Looking forward to an e-conversation with Tracy Chevalier, an interview with an editor at Kirkus, opening the launch in Houston October 4th, a reading in Asheville NC, introduced by Charles Frazier (really looking forward to that), then Minneapolis, then from there fly to St. Louis the 13th for Left Bank books, then 4 days riding with Susan in the Ozarks, then home. It’s going to be a pressed, busy trip but I think I will be okay.
The video is up at newsoftheworldbook.com. I love it.
Haven’t been riding for a month except one day a week ago, when it was so hot, got on for 15 minutes but both Buck and I thought, ‘this sucks’ and turned around. Then all of a sudden, I think it was, August 11th, Thursday, after it had been 102 F. for a week, the rains came. The temperature dropped to the eighties, so far have had five inches or so. I am working down in the pasture when I can, clearing an area, it’s like landscaping or interior decorating. Exterior decorating. I am making a good place for the equines under two very large, old cedars.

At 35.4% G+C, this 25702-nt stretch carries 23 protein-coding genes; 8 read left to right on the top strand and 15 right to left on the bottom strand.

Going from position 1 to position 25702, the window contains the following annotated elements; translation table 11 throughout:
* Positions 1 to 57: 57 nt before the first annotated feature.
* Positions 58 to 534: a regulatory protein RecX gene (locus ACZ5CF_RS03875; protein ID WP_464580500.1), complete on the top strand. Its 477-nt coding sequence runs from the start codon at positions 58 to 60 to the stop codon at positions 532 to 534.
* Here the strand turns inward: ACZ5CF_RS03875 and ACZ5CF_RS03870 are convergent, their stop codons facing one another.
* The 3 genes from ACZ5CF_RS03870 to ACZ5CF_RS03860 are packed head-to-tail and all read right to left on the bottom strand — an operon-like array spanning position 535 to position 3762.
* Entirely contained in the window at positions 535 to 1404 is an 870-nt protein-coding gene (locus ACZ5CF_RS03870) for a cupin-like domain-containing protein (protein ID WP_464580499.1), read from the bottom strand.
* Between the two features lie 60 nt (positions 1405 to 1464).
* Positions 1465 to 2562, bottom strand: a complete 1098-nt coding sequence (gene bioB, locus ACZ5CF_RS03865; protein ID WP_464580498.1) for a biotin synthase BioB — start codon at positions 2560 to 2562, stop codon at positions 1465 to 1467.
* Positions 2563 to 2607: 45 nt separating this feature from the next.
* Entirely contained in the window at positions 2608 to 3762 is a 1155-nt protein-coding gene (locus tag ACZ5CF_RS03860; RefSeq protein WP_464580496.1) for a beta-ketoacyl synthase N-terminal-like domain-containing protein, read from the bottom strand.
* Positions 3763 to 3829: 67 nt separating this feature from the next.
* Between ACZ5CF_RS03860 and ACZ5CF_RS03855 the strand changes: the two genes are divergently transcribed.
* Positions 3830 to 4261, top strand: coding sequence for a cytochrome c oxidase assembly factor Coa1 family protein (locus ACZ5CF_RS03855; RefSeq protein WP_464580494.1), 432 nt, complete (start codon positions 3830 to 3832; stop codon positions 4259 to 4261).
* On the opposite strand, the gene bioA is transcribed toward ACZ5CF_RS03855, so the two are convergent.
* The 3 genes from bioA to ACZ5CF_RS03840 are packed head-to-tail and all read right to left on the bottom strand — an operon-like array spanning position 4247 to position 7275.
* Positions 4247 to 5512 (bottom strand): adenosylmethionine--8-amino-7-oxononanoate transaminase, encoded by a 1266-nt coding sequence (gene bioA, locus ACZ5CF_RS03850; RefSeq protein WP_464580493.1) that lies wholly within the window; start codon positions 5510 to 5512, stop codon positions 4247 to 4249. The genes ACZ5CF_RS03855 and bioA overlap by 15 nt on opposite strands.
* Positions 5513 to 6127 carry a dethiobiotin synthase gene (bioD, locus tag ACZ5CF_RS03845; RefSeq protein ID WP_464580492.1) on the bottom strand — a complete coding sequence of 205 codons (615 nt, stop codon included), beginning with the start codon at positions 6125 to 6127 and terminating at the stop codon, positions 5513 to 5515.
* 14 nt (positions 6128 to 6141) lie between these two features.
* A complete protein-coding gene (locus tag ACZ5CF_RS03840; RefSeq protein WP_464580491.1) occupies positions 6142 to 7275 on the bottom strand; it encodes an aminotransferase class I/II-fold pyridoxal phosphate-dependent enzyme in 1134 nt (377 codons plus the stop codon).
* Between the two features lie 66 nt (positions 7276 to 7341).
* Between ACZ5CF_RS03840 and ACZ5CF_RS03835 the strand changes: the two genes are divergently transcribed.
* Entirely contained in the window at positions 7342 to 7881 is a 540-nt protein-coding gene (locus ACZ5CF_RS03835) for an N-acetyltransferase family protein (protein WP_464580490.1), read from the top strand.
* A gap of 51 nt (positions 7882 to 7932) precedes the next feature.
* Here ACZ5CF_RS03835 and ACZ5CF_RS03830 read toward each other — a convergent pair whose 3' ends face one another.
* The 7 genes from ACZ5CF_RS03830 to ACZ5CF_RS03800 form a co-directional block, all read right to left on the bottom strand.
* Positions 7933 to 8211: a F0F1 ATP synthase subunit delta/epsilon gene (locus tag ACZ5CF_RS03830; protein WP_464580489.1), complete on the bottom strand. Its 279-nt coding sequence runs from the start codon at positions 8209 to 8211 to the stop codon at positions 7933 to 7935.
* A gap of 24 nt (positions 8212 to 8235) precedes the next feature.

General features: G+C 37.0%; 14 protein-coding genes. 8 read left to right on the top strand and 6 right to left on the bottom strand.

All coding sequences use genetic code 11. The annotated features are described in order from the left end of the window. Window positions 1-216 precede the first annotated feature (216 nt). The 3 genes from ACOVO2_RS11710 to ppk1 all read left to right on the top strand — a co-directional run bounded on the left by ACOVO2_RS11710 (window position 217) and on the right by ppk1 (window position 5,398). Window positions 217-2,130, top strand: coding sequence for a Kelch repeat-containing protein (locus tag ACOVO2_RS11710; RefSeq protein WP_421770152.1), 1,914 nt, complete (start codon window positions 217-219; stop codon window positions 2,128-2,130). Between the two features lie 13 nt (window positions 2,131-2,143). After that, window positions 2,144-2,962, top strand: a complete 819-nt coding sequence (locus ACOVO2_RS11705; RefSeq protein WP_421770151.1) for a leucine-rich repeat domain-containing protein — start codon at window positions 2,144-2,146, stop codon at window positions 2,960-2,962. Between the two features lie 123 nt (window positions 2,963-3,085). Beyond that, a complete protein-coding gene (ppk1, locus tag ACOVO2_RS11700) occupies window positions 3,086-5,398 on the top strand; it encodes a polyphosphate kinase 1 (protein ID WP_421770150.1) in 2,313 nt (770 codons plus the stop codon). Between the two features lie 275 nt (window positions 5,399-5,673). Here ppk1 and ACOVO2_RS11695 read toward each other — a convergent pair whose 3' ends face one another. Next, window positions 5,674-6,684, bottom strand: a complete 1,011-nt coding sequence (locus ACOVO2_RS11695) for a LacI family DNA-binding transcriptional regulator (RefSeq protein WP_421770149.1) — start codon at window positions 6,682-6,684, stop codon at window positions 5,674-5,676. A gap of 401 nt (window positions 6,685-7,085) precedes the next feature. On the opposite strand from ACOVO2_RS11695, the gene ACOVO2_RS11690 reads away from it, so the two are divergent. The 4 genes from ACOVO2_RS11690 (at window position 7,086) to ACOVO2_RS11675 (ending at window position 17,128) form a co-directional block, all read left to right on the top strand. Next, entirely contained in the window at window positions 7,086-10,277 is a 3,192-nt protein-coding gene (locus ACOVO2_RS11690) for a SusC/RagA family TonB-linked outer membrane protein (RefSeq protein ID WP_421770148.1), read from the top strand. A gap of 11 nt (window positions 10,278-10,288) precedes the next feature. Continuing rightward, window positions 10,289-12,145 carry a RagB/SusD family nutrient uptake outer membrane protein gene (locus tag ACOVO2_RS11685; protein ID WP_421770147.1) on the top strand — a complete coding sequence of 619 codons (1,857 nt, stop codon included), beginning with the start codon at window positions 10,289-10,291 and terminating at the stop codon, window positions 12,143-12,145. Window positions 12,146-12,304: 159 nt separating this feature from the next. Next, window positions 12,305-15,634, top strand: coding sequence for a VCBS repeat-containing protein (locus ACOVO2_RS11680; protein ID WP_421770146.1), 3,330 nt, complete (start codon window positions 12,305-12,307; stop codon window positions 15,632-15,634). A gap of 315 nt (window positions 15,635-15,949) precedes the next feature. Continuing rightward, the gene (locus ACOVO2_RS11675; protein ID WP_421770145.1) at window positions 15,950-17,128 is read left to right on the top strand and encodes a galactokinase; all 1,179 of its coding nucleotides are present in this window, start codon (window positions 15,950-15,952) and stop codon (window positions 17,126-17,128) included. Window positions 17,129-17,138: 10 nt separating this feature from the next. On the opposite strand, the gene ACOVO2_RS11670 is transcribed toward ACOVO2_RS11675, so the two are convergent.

The music group is going to have to do without Chuck for September. Working on my piano scales. Started a new work about a quartet in the post-apocalypse. What good is singing when the world is collapsing? Answer; a great deal.
The thing about inventing a world for sci-fi or dystopia is that the writer loses all that wealth and complexity of dialect and jokes and songs and references and slang that makes up much of our daily life. And you can’t invent that without it sounding false, so you must do without it, and your dystopian world is fall less rich in language and reference than that of a historical novel. Unless you have characters that incessantly refer back to the ‘old world’ — i.e. ‘this ancient song, called I Ain’t Got No Satisfaction’ etc. but that gets heavy and forced after a while.
Lovely, lovely rain.